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|POSTER: Spawning Population Size Comparison of River Herring in Potomac Tributaries
|Presenting Author Name
|Katherine (Katie ) Russell
|Presenting Author Affiliation
|George Mason University - Potomac Environmental Research and Education Center
|Presenting Author Email
|anadromous, human dimensions
|Type of Presentation
Authors: Katie Russell, Kim de Mutsert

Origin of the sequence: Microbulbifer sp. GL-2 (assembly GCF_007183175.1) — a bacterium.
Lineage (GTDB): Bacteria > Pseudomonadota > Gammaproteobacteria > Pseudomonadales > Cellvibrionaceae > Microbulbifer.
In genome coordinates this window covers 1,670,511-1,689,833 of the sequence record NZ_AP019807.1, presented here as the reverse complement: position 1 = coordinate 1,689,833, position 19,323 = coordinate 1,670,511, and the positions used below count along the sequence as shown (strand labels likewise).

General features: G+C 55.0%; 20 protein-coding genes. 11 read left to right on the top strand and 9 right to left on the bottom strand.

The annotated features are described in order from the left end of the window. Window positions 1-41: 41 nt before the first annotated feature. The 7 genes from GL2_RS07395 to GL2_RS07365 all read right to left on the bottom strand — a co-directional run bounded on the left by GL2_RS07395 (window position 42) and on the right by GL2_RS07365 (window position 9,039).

River herring, the collective name for Alewife (Alosa pseudoharengus) and Blueback Herring (A. aestivalis), are anadromous fish that utilize Potomac River tributaries to spawn from mid-March to mid-May. In recent decades, river herring populations have declined drastically. This study examines the size of anadromous river herring spawning populations in three Potomac River tributaries - Cameron Run (CR), Pohick Creek (PC), and Accotink Creek (AC) and how water quality variables correlate with larval and adult river herring. Each creek experiences different amounts of human activity, from high to low urbanization (CR, PC, and AC, respectively). Additionally, CR and PC receive treated wastewater discharge, while AC does not. From 2015-2019 larval and adult herring were surveyed, along with water quality parameters, to determine if human activities (i.e., effluent and urban runoff), influenced river herring population size and water quality parameters including water temperature, pH, dissolved oxygen, and specific conductivity. For data collected in 2019, ANOVAs were used to compare the catch per unit effort in the three creeks. Initial results suggest that PC had the largest population of river herring likely due to the elevated water temperatures generated by the effluent, as Blueback Herring generally select warmer rivers for spawning. Linear regressions were then used to determine linear relationships between water quality parameters and river herring abundance from 2015-2019. A significant positive correlation was found between both larval Blueback Herring (p=0.02) and Alewife (p=0.01) abundance and water temperature from 2015 – 2019. This correlation supports the suggestion that the largest spawning population of river herring in PC is related to the temperature increase caused by the treated wastewater effluent. This also suggests that the wastewater is treated sufficiently to support river herring populations. Other non-linear relationships between larval and adult river herring abundance and water quality parameters including pH, dissolved oxygen, and specific conductivity are currently being examined.